This is a summary of common probability distributions in engineering and statistics. This chart has the plots of the pdf or pmf (LaTeX source):

# discrete distributions

binomial distribution

- A big urn with balls in either white or black color. Drawing a white ball from urn has probability (i.e., black ball has probability ). If we draw balls from urn with replacement, the probability of getting white balls:

Poisson distribution

- Balls are added to the urn at rate of per unit time, under exponential distribution. The probability of having balls added to the urn within time :

geometric distribution

- The probability of have to draw balls to see the first white ball being drawn:

negative binomial distribution

- same as the distribution of the sum of iid geometric random variable
- negative binomial approximates Poisson with with large and
- Drawing balls from the urn. If we have to draw balls to see the -th white ball (we have drawn white balls and black balls). The probability of :

hypergeometric distribution

- A urn with balls (finite) and balls amongst are white. Draw, without replacement, balls from the urn to get white balls:

# continuous distributions

uniform distribution

- extreme of flattened distribution
- with upper and lower bounds

triangular distribution

- with upper and lower bounds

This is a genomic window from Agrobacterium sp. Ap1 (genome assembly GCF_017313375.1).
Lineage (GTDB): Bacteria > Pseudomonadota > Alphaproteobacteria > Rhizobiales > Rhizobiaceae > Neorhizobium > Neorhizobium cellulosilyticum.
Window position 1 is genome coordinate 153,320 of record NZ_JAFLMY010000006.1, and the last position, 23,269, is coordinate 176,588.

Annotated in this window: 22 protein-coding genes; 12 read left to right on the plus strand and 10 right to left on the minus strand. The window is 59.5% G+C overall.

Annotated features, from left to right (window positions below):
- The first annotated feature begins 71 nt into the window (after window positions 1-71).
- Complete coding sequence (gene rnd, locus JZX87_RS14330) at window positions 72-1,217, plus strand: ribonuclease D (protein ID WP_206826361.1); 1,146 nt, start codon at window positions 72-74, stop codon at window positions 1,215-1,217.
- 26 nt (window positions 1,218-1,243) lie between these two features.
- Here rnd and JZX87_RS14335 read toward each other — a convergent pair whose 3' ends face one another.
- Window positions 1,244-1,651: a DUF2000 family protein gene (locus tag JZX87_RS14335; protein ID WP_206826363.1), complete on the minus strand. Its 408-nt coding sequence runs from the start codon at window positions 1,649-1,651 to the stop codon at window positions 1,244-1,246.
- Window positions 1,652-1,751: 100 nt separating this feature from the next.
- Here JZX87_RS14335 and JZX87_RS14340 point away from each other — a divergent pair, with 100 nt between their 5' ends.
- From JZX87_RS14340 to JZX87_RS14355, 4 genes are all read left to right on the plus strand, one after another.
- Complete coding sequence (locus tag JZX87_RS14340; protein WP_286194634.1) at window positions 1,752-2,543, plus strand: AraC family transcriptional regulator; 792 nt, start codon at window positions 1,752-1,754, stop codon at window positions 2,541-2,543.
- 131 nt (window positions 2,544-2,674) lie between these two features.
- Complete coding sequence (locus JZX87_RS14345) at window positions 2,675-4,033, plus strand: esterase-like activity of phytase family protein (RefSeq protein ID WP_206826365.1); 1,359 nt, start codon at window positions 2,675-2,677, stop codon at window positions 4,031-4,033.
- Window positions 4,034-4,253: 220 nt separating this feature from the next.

normal distribution

- strong tendency for data at central value; symmetric, equally likely for positive and negative deviations from its central value
- frequency of deviations falls off rapidly as we move further away from central value

- approximation to Poisson distribution: if is large, Poisson distribution approximates normal with
- approximation to binomial distribution: if is large and , binomial distribution approximates normal with and
- approximation to beta distribution: if and are large, beta distribution approximates normal with and

Laplace distribution

- absolute difference from mean compared to squared difference in normal distribution
- longer (fatter) tails, higher kurtosis (flattened peak)
- pdf:

logistic distribution

- symmetric, with longer tails and higher kurtosis than normal distribution
- logistic distribution has finite mean and variance defined
- logistic pdf:

Cauchy distribution

- symmetric, with longer tails and higher kurtosis than normal distribution
- Cauchy distribution has mean and variance undefined, but mean & mode at
- Cauchy pdf:

lognormal distribution

- , positively skewed
- parameterised by shape (), scale (, or median), shift ()
- is standard lognormal distribution
- as rises, the peak shifts to left and skewness increases

- sum of two lognormal random variable is a lognormal random variable with and

Pareto distribution

- power law probability distribution
- continuous counterpart of Zipf’s law
- positively skewed, no negative tail, peak at

gamma distribution

- support for , positive skewness (lean left)
- decreasing will push distribution towards the left; at low , left tail will disappear and distribution will resemble exponential